Our Adventures in Argentina travel blog

The Andes as seen from our plane as we leave Bariloche. You...

The view Laura sees every morning. It's amazing she doesn't still have...

I don't know what this building is, but I liked the photo

Cordoba's central square, with the obligatory ownerless dog

A statute in the courtyard of the University of Cordoba, founded in...

Come into the light! Come into the light!

Fountains dancing to Bohemian Rhapsody. I have heard that song more times...


I don’t really know what to say about Cordoba. It’s a town of about a million people, but its downtown area feels much more like New York City than it does Columbus, Ohio-—the streets are congested, the sidewalks full of people walking around at all hours of the day. I suspect white flight and the growth of the suburbs did not hit Argentina like it did the states, so the downtowns maintained their mixed residential/commercial character rather than turning into business districts that empty out at night. It's a lot nicer this way, and feels much more vibrant and enjoyable and alive.

Speaking of white flight, there are surprisingly few non-whites here in Argentina. We have seen maybe two Asian people, one black person, and no Samoans (oddly enough). This lack of diversity is reflected in the food options—-even the mall food court doesn’t have anything other than sandwiches, pasta, pizza, and lots and lots of beef, the same food we’ve been eating our entire time here. No Chinese food, no gyro shop, no hot dog on a stick (although there was a California burrito, which we had to try, and ended up eating at twice).

We haven’t even really seen the big divide between white Europeans and darker “natives” that you get in a lot of Central and South American countries. It could be because we haven’t spent time in poorer/minority neighborhoods, it could be because Argentina did a great job of murdering all of its native population, or maybe the races have done a better job here of integrating over time. Whatever it is, I’ve been surprised at the total whiteness of the population—-far more blond haired, blue eyed people than I imaged, far fewer swarthy Manu Ginobli look-alikes.

There are other details about Argentine life that I wanted to share, but I'm running out of time (more specifically, Laura is running out of patience). A few quick points:

--Everyone here loves mate, an herbal tea, to the point that they all carry around a mate gourd with a silver straw that has a strainer at one end and a thermos full of hot water. It's very strange to see a businessman with his suit and briefcase carrying around a thermos full of hot water, or a young couple sitting in each other's arms, each sipping their own gourd full of green leaves.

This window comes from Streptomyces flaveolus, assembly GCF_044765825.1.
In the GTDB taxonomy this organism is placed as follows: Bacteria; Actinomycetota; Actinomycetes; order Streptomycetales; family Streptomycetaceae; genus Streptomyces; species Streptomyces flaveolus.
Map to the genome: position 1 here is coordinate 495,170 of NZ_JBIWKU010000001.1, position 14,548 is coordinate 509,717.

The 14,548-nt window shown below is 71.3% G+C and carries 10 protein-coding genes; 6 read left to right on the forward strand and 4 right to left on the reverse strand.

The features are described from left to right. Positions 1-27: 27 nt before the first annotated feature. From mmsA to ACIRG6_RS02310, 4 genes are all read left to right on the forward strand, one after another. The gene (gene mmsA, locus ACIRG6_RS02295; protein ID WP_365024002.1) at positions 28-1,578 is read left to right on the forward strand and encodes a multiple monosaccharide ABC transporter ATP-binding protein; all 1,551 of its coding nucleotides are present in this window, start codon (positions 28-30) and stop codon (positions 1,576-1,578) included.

--We've enjoyed Cordoba, but it probably wouldn't be on our list of places to visit again, and we kind of wish we had gone to southern Patagonia instead. But that's ok, we've seen some cool missionary architecture here, done some Christmas shopping, watched a lot of bad American movies on late night TV (while everyone else is out having dinner). A relaxing way to end our trip.

--Speaking of TV, there's a weird mixture of dubbing and subtitles on TV here. In my entertainment law class (a class that has come in *very* handy during my career), our teacher told us that some countries prefer dubbing, some prefer subtitles; that it's just a weird cultural phenomenon as to which countries prefer which; and that if a country likes subtitles, they think dubbing is awful, and vice versa (which makes sense--think of how silly we find dubbing to be). Here, though, some movies and tv shows are dubbed, some are subtitled, and there doesn't seem to be much of a rhyme or reason to which it is. I don't know if the satellite system is continent-wide, and therefore must appeal to people from different countries, or if Argentina is a weird country that doesn't have a strong preference for dubbing or subtitles, or what.

--The music that gets played on the radio is another weird phenomenon. You'll hear more Queen and more Madonna than you thought possible, plus a lot of mid-80s British synth pop and some very mediocre American rock (think Counting Crows songs other than Mr. Jones). What's really weird, though, are the note-by-note remakes of famous songs, like Queen's Bohemian Rhapsody. It's one thing to cover and old song; it's another to do something that sounds *exactly* the same, just not nearly as good. Why play the Cordoba Kings doing Stairway to Heaven when you can play the Led Zeppelin version? Although the English might say the same thing about The Office . . .

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